In this time, she devoted herself to conveying artistic messages of optimism and peace, including the largest copyrighted work of art in the world, a brilliant rainbow painted on a natural gas tank along a Boston highway, and one of the smallest, with the issue in 1985 of her Love postage stamp with its characteristic splashes of colour; more than 700 million stamps were sold. She was diagnosed with cancer in 1974, and died in 1986.

courtesy of the corita art centre, Immaculate heart community, los angeles, CACorita Kent, mary does laugh (1964)

This exhibition takes the viewer on a chronological journey of Sister Corita’s work, covering a 20-year period from 1952 to 1972 through a series of more than 40 works. Her output during this time includes experimentation with typography, quotations, song lyrics, fragments of advertising slogans and media campaigns, and involves collages and cut-and-paste layering techniques captured in serigraphs (silk-screen prints).

Her works of the mid- to late 1960s contain social, political, and religious messages, as seen in startlingly bold works such as stop the bombing (1967), for emergency use soft shoulder (1966), phil and dan (1969), and that man loves (1967).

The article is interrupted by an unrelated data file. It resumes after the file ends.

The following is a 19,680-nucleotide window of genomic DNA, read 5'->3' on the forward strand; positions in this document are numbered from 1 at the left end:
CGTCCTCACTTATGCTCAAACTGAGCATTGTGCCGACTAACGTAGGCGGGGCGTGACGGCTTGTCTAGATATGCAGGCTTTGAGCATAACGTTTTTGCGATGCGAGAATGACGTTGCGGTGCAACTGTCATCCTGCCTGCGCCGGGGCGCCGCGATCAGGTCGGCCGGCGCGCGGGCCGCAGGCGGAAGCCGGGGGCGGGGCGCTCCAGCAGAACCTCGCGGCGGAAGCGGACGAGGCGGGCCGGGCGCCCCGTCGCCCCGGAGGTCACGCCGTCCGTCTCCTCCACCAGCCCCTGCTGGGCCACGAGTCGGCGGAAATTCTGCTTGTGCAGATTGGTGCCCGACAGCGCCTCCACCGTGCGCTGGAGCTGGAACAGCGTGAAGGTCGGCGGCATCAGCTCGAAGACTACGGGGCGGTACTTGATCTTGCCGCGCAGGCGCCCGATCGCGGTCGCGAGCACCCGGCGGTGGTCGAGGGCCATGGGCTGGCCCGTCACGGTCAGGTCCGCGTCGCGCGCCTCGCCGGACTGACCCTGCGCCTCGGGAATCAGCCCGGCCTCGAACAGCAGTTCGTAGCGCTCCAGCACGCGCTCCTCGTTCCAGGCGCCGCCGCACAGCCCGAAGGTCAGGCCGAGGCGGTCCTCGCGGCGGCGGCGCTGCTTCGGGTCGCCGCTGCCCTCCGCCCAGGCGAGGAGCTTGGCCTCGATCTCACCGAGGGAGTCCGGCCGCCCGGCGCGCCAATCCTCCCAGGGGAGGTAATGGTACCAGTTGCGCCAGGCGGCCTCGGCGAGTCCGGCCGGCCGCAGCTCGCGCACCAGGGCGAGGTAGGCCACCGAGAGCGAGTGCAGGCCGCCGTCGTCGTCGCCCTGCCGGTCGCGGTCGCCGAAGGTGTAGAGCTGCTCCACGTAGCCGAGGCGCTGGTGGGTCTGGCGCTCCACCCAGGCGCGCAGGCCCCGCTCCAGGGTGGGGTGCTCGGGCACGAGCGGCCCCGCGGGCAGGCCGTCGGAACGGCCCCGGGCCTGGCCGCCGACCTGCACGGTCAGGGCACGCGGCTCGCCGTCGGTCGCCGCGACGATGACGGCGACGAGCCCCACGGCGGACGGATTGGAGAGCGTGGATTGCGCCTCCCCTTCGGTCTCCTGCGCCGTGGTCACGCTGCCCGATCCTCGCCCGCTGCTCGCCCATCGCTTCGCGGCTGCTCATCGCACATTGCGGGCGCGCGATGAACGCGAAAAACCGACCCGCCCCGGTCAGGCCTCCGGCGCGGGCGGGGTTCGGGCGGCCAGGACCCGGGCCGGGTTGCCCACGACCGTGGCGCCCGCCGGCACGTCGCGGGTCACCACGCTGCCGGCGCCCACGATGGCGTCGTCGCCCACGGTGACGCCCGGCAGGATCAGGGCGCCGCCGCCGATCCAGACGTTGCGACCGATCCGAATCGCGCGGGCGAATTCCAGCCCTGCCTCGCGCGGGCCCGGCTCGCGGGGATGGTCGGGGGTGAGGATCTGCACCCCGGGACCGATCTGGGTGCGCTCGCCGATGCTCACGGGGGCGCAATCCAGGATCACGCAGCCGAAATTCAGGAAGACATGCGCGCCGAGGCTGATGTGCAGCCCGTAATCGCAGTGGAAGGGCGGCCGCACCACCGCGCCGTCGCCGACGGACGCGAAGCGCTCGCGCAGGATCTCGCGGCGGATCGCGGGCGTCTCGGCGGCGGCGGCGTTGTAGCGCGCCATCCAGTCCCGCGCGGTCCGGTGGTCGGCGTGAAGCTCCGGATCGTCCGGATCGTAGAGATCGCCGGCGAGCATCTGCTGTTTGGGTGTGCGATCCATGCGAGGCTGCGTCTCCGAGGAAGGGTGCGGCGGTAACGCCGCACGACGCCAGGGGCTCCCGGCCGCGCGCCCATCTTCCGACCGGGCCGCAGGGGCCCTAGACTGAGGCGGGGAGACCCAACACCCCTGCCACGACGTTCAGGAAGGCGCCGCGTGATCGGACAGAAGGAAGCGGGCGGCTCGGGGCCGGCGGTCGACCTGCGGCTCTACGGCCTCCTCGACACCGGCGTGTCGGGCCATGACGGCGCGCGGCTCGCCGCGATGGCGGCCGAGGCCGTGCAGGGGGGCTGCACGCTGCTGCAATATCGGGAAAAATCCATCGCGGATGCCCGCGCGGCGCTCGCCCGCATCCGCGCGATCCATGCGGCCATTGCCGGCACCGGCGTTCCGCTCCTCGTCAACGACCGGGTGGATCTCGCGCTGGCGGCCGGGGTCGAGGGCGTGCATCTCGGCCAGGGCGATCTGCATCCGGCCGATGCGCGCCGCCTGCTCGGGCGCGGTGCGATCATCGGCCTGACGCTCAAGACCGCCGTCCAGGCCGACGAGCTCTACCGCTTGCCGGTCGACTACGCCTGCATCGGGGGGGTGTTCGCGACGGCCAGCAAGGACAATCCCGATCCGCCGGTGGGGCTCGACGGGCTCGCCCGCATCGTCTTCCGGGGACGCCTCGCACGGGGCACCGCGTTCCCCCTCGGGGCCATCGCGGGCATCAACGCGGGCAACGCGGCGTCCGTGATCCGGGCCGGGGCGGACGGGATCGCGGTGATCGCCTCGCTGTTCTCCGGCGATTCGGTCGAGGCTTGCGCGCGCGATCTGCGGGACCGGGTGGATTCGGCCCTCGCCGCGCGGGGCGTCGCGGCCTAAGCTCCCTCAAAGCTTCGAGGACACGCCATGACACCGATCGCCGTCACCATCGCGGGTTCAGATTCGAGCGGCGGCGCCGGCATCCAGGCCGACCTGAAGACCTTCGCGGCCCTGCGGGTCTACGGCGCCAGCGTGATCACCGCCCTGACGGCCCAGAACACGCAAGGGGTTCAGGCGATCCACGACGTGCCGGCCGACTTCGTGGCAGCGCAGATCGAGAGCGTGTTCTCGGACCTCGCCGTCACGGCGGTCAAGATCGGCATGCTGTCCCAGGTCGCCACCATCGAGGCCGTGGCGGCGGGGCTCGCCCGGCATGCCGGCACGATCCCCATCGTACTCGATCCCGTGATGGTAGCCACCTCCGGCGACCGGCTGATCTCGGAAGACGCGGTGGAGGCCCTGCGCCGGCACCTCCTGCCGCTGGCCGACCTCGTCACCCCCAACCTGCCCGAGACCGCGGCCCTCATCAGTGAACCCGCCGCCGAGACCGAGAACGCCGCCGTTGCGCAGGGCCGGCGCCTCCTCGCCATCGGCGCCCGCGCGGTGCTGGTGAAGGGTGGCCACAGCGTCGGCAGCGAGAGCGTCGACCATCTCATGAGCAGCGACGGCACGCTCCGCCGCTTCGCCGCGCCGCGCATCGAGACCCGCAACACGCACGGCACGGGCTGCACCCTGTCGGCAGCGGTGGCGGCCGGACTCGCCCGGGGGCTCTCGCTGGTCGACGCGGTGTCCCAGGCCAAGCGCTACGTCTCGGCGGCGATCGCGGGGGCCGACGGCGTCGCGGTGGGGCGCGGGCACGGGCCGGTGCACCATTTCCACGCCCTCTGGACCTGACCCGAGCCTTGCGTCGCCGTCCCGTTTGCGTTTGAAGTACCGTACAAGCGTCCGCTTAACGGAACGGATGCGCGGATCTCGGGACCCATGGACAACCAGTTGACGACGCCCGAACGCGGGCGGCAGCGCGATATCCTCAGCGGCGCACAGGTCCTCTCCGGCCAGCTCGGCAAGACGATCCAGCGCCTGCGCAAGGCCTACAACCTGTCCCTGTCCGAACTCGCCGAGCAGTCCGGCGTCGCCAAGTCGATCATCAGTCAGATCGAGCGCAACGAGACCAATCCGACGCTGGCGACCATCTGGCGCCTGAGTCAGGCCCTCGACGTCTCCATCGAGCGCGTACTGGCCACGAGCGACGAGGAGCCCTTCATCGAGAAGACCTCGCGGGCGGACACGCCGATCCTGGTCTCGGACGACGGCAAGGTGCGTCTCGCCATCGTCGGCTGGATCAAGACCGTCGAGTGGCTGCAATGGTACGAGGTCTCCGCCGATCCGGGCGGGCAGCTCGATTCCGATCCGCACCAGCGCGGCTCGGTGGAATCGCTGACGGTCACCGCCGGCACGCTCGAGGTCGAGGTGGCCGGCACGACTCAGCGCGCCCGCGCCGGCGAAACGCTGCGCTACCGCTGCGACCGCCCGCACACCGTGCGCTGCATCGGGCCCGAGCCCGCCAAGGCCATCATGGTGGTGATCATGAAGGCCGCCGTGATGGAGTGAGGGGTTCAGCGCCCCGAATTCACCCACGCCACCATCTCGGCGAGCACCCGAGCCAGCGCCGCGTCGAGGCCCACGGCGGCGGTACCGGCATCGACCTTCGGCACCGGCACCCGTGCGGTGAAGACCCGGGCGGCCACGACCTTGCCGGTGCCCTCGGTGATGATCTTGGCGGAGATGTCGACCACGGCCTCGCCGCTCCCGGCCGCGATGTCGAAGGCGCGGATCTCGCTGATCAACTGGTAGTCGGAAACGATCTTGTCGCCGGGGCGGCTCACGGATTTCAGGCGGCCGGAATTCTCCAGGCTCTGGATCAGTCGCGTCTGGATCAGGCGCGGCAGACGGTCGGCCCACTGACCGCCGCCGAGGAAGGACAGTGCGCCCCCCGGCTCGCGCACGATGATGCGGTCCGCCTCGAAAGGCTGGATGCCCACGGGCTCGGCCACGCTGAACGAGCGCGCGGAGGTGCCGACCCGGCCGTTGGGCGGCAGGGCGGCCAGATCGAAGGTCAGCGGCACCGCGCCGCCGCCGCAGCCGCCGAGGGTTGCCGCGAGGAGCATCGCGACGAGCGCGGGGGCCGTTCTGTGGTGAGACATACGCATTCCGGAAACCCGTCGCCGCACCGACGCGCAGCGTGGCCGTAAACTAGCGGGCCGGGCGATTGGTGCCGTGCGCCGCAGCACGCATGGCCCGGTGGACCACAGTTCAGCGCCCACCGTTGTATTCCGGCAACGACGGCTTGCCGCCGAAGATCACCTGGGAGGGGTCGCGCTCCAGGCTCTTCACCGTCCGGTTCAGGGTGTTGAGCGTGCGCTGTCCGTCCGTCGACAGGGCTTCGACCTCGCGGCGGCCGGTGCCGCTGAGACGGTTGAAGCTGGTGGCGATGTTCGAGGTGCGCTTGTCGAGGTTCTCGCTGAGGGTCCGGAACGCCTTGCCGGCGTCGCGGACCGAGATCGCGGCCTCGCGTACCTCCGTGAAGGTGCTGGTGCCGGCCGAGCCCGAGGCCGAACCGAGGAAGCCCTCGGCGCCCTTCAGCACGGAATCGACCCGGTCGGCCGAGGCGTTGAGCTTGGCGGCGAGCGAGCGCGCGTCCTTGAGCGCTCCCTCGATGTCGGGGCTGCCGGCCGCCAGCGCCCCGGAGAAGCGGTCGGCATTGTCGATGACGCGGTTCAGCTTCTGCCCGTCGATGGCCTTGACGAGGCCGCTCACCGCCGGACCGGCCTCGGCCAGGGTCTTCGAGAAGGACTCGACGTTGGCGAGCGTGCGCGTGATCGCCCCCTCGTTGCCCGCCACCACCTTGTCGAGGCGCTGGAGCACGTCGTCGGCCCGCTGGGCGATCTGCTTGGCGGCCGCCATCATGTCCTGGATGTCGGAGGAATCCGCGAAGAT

Her early figurative religious art resonates with the Ditchling Museum of Art + Craft’s permanent collection; when the Guild of St Joseph and St Dominic was established in Ditchling in the early 20th century, typography, lettering, and printing became fundamental parts of its narrative. The Guild’s work featured a large output of printed religious and social propaganda, with many commissions received from the United States by means of the Catholic Art Association, which promoted the work of the Ditchling Community in its magazine.

The CAA was founded in 1937 by Sister Esther Newport as an organisation of artists, art educators, and others interested in Catholic art and its philosophy, and created the world into which Sister Corita stepped when she began her career as an inspirational artist and teacher at IHC in 1945.

The derision directed at Sister Corita by the Archbishop of Los Angeles led directly to her decision to be released from her vows and leave the IHMs. As an educator at IHC, she connected with and inspired young people. As an artist, she engaged with the social issues and counter-culture of her day, developing a national profile and voice, even to the extent of appearing on the cover of Newsweek.

A wonderful piece of contextualised mission was brought to a premature end by the Archbishop’s inability to understand, combined with his inability to resist the local voices of complaint. Sister Corita was a true pioneer in, and heroine of, the 20th-century Church. This exhibition cannot be commended too highly.

“Corita Kent: Get With The Action” is at Ditchling Museum of Art + Craft, Lodge Hill Lane, Ditchling, Hassocks, East Sussex, until 14 October. Phone 01273 844744.